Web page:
This first part of Noel’s autobiography has put me much more in the picture, and leaves me wanting the rest. It was a little confusing to begin with, because Noel chose to rename everyone, including herself. It’s a good idea in one way, as no one can actually know what life was like for the rest of the family. We only know our own thoughts and memories. On googling Noel, I found that she had done more than pick new names. She appears to have made herself younger, as well.

This volume deals with ‘Victoria’ at the age of about eleven to 15, in the years immediately before the war, ending in 1915 with the arrival of the telegram that the adult reader will have been expecting throughout the book. You do the numbers, and you know it’s not going to end well. Even when prepared, you cry.

Noel’s father was a vicar and the family of four children was always poor, and she and her sisters were the ones who had to go to parties badly dressed, and to eat only the bread and butter if it’s during Lent. But they were all talented in different ways, and with their cousin ‘John’ put on entertainment for the parishioners, and Noel’s writing skills got her into early trouble at school.

The parents are both imperfect, the way real people are. But mostly they are like this because of how they themselves have been brought up. Noel’s father didn’t know any better, and was frequently a little too naïve. Her mother married at 17 and had five children (one died) in quick succession. How could she be calm and mature? And although they could see how unhappy young Dick was at his boarding school, no one thought to question this.

Written in the 1960s it allowed Noel to look back to the beginning of the century, and to explain to modern children about the differences between then and ‘now.’ What I found most fascinating, however, was how very similar people were then, thinking about what we are like now, one hundred years later. You never know with fiction if the truth has been altered, but the way Noel describes her own feelings, and how the other girls at school behaved towards the sisters, it’s only the mobiles and laptops that are missing.

This is an altogether wonderful book.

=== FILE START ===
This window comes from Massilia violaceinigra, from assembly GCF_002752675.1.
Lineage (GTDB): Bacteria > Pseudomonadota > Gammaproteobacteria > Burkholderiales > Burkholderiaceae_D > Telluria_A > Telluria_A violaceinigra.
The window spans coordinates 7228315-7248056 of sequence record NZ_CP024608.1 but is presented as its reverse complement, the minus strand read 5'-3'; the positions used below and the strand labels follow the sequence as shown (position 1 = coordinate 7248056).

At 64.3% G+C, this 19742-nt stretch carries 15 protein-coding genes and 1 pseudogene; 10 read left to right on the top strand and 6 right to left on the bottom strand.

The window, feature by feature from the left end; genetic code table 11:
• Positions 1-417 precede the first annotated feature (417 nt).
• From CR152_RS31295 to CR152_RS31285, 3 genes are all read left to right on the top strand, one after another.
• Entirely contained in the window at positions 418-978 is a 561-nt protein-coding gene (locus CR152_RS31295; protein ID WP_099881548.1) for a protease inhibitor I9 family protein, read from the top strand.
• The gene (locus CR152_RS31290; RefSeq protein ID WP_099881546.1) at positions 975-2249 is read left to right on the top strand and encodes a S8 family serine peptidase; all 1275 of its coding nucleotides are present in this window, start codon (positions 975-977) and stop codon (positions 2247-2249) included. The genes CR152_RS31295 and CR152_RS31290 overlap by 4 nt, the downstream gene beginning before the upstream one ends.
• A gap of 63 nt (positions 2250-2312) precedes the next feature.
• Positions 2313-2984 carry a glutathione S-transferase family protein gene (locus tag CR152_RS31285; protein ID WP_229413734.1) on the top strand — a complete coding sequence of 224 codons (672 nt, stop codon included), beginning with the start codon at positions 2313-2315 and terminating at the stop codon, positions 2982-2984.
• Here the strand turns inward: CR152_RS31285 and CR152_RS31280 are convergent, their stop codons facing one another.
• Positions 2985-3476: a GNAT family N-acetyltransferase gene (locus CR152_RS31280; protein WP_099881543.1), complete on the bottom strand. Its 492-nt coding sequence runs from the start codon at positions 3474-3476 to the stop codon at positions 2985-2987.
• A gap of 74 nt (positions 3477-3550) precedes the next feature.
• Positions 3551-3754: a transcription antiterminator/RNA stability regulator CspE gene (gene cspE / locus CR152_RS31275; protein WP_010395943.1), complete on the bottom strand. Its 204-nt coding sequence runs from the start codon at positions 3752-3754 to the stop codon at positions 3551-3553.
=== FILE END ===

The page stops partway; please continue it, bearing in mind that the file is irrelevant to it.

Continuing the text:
(There is an introduction by Julia Donaldson in this Jane Nissen edition, which brings Noel Streatfeild much closer to the reader. Julia actually met Noel in the 1970s, and this almost makes me feel as if I did too.)

What do they know?

Years ago when I was queueing to pay for The Subtle Knife, the lady taking my money checked that I had already read Northern Lights. Useful, but unnecessary in my case. On the other hand, in the very same shop, I witnessed a customer asking what to buy for son/grandson after His Dark Materials, which the boy had loved, and they had no clue and stood there helplessly. That time I butted in with my opinion, but maybe that was wrong?

After all that’s happened, this seems an unlikely scenario, but when I read in the paper that the second Harry Potter book had been published, I went to a bookshop to buy the first, as I’d intended to do for so long. I couldn’t remember which title was which, so in order to make sure I wasn’t inadvertently carrying home the second book, I asked. They had no idea, and either not the inclination or the tools to look it up for me.

You simply can’t know when someone in a bookshop will know what you want to find out. I realise that the detailed knowledge about Ballet Shoes in the film You’ve Got Mail can happen, but it’s mostly a fond myth. Even the lovely Meg Ryan can’t have had that much information on all the books she sold.

Ah, I’m just a moaning old witch. I want people to be perfect. Shall I stop complaining about bookshops for a couple of days?